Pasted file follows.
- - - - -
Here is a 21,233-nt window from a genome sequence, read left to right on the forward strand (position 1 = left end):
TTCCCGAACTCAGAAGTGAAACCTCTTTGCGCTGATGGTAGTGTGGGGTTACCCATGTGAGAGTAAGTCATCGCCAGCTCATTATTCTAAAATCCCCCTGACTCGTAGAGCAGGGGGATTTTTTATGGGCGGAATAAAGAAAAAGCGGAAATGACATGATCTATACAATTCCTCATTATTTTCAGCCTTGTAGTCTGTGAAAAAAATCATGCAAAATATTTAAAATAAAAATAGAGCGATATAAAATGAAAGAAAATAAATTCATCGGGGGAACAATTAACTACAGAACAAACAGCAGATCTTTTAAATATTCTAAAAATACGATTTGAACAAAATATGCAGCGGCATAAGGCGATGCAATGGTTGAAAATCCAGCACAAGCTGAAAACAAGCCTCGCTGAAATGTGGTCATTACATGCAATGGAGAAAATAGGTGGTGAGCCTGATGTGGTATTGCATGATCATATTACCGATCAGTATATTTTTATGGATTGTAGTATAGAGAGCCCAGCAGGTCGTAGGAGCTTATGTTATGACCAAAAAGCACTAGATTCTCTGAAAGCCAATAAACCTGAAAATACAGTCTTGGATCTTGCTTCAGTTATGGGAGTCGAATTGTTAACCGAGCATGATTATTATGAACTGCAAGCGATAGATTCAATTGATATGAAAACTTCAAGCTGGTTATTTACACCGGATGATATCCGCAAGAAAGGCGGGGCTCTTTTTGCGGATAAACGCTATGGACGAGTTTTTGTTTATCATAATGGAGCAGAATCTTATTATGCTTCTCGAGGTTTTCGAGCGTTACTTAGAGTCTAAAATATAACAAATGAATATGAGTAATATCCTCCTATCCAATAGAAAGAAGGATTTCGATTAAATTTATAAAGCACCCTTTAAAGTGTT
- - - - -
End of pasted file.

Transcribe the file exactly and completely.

Here is a 21,233-nt window from a genome sequence, read left to right on the forward strand (position 1 = left end):
TTCCCGAACTCAGAAGTGAAACCTCTTTGCGCTGATGGTAGTGTGGGGTTACCCATGTGAGAGTAAGTCATCGCCAGCTCATTATTCTAAAATCCCCCTGACTCGTAGAGCAGGGGGATTTTTTATGGGCGGAATAAAGAAAAAGCGGAAATGACATGATCTATACAATTCCTCATTATTTTCAGCCTTGTAGTCTGTGAAAAAAATCATGCAAAATATTTAAAATAAAAATAGAGCGATATAAAATGAAAGAAAATAAATTCATCGGGGGAACAATTAACTACAGAACAAACAGCAGATCTTTTAAATATTCTAAAAATACGATTTGAACAAAATATGCAGCGGCATAAGGCGATGCAATGGTTGAAAATCCAGCACAAGCTGAAAACAAGCCTCGCTGAAATGTGGTCATTACATGCAATGGAGAAAATAGGTGGTGAGCCTGATGTGGTATTGCATGATCATATTACCGATCAGTATATTTTTATGGATTGTAGTATAGAGAGCCCAGCAGGTCGTAGGAGCTTATGTTATGACCAAAAAGCACTAGATTCTCTGAAAGCCAATAAACCTGAAAATACAGTCTTGGATCTTGCTTCAGTTATGGGAGTCGAATTGTTAACCGAGCATGATTATTATGAACTGCAAGCGATAGATTCAATTGATATGAAAACTTCAAGCTGGTTATTTACACCGGATGATATCCGCAAGAAAGGCGGGGCTCTTTTTGCGGATAAACGCTATGGACGAGTTTTTGTTTATCATAATGGAGCAGAATCTTATTATGCTTCTCGAGGTTTTCGAGCGTTACTTAGAGTCTAAAATATAACAAATGAATATGAGTAATATCCTCCTATCCAATAGAAAGAAGGATTTCGATTAAATTTATAAAGCACCCTTTAAAGTGTT